5. Avoid Calling Functions With Indexed Columns (query line: 8): When a function is used directly on an indexed column, the database's optimizer won’t be able to use the index. For example, if the column `param_c` is indexed, the index won’t be used as it’s wrapped with the function `nvl`. If you can’t find an alternative condition that won’t use a function call, a possible solution is to store the required value in a new indexed column.
  6. Avoid Calling Functions With Indexed Columns (query line: 8): When a function is used directly on an indexed column, the database's optimizer won’t be able to use the index. For example, if the column `col_c` is indexed, the index won’t be used as it’s wrapped with the function `nvl`. If you can’t find an alternative condition that won’t use a function call, a possible solution is to store the required value in a new indexed column.
  7. Avoid Calling Functions With Indexed Columns (query line: 9): When a function is used directly on an indexed column, the database's optimizer won’t be able to use the index. For example, if the column `param_d` is indexed, the index won’t be used as it’s wrapped with the function `nvl`. If you can’t find an alternative condition that won’t use a function call, a possible solution is to store the required value in a new indexed column.
  8. Avoid Calling Functions With Indexed Columns (query line: 9): When a function is used directly on an indexed column, the database's optimizer won’t be able to use the index. For example, if the column `col_d` is indexed, the index won’t be used as it’s wrapped with the function `nvl`. If you can’t find an alternative condition that won’t use a function call, a possible solution is to store the required value in a new indexed column.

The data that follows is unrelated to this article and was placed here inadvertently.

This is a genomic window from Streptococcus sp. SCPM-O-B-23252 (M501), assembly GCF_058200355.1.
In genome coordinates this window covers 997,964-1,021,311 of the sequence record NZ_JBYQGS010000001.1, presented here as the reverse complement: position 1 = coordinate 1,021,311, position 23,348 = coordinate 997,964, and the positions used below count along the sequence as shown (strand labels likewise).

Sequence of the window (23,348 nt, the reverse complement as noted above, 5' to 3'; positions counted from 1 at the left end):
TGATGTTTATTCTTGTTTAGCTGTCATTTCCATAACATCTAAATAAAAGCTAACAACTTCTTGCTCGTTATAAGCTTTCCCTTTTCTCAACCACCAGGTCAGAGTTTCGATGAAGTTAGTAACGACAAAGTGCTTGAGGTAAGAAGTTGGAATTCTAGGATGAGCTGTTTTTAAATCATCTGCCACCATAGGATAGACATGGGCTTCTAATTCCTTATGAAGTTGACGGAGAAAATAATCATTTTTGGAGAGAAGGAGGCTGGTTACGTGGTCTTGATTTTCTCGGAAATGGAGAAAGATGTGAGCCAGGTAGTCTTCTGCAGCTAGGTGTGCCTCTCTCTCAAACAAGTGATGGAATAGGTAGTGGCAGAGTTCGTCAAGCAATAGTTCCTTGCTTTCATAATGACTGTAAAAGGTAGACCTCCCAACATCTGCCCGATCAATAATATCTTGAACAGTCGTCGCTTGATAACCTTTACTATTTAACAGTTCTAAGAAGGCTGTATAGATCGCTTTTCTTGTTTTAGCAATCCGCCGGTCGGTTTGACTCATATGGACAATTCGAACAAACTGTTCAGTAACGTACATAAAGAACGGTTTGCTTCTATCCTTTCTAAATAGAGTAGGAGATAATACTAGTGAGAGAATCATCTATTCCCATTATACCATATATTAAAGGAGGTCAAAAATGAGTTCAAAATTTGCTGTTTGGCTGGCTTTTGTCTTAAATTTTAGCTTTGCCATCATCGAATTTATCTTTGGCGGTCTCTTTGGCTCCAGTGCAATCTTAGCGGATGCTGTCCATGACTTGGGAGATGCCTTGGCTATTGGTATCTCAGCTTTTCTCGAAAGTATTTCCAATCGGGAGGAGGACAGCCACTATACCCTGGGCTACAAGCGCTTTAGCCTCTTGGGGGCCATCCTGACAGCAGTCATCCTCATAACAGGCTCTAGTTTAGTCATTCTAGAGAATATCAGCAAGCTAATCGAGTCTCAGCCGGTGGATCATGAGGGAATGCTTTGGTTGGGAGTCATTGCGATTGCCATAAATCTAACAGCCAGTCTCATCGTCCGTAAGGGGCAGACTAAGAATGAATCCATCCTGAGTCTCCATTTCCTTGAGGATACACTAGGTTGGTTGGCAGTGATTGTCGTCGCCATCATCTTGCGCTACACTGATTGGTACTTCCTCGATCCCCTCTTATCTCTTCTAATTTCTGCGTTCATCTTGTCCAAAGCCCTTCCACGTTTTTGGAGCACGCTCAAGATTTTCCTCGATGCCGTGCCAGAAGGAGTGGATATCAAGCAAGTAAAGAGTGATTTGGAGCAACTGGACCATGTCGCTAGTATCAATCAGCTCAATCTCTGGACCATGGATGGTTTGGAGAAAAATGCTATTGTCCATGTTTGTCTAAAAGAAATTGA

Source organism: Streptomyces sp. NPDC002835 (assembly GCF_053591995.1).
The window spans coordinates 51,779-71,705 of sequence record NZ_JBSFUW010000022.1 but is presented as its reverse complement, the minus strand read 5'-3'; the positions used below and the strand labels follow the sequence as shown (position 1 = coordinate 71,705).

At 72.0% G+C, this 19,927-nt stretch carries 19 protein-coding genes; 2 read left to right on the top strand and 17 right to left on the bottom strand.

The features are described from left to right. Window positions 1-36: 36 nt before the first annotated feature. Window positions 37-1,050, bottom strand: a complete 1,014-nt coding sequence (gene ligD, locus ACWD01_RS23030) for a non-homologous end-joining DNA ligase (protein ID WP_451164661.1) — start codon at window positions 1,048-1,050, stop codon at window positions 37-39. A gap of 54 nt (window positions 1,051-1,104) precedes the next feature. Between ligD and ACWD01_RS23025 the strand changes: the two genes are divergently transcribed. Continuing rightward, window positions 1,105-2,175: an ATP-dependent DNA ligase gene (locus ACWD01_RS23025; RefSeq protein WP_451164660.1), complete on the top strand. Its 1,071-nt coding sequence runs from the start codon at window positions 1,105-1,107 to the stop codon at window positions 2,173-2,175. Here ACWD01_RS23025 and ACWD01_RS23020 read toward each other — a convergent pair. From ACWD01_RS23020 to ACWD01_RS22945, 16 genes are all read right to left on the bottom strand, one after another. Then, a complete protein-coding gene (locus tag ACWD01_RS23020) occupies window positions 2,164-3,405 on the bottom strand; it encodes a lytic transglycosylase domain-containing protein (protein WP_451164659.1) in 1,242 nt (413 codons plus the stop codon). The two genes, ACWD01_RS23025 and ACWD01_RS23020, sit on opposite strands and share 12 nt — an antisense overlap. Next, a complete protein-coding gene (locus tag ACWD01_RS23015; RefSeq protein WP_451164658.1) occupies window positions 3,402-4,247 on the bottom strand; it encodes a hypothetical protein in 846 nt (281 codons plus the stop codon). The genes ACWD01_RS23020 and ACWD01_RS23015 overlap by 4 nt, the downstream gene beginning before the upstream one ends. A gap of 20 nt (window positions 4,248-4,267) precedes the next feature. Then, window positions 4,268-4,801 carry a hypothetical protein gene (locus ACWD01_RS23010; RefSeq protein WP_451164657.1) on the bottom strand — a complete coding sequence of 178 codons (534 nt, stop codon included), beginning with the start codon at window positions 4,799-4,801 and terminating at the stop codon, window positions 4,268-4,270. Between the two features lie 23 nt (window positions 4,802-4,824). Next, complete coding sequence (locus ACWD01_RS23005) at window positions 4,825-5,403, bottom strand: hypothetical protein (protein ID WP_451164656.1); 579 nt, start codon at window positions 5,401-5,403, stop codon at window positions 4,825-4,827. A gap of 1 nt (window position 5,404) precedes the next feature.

9. Avoid Selecting Unnecessary Columns (query line: 2): Avoid selecting all columns with the '*' wildcard, unless you intend to use them all. Selecting redundant columns may result in unnecessary performance degradation.
The optimized query:
SELECT
        * 
    FROM
        table 
    WHERE
        nvl(table.param_a, table.col_a) = table.col_a 
        AND nvl(table.param_b, table.col_b) = table.col_b 
        AND nvl(table.param_c, table.col_c) = table.col_c 
        AND nvl(table.param_d, table.col_d) = table.col_d

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* original question posted on StackOverflow here.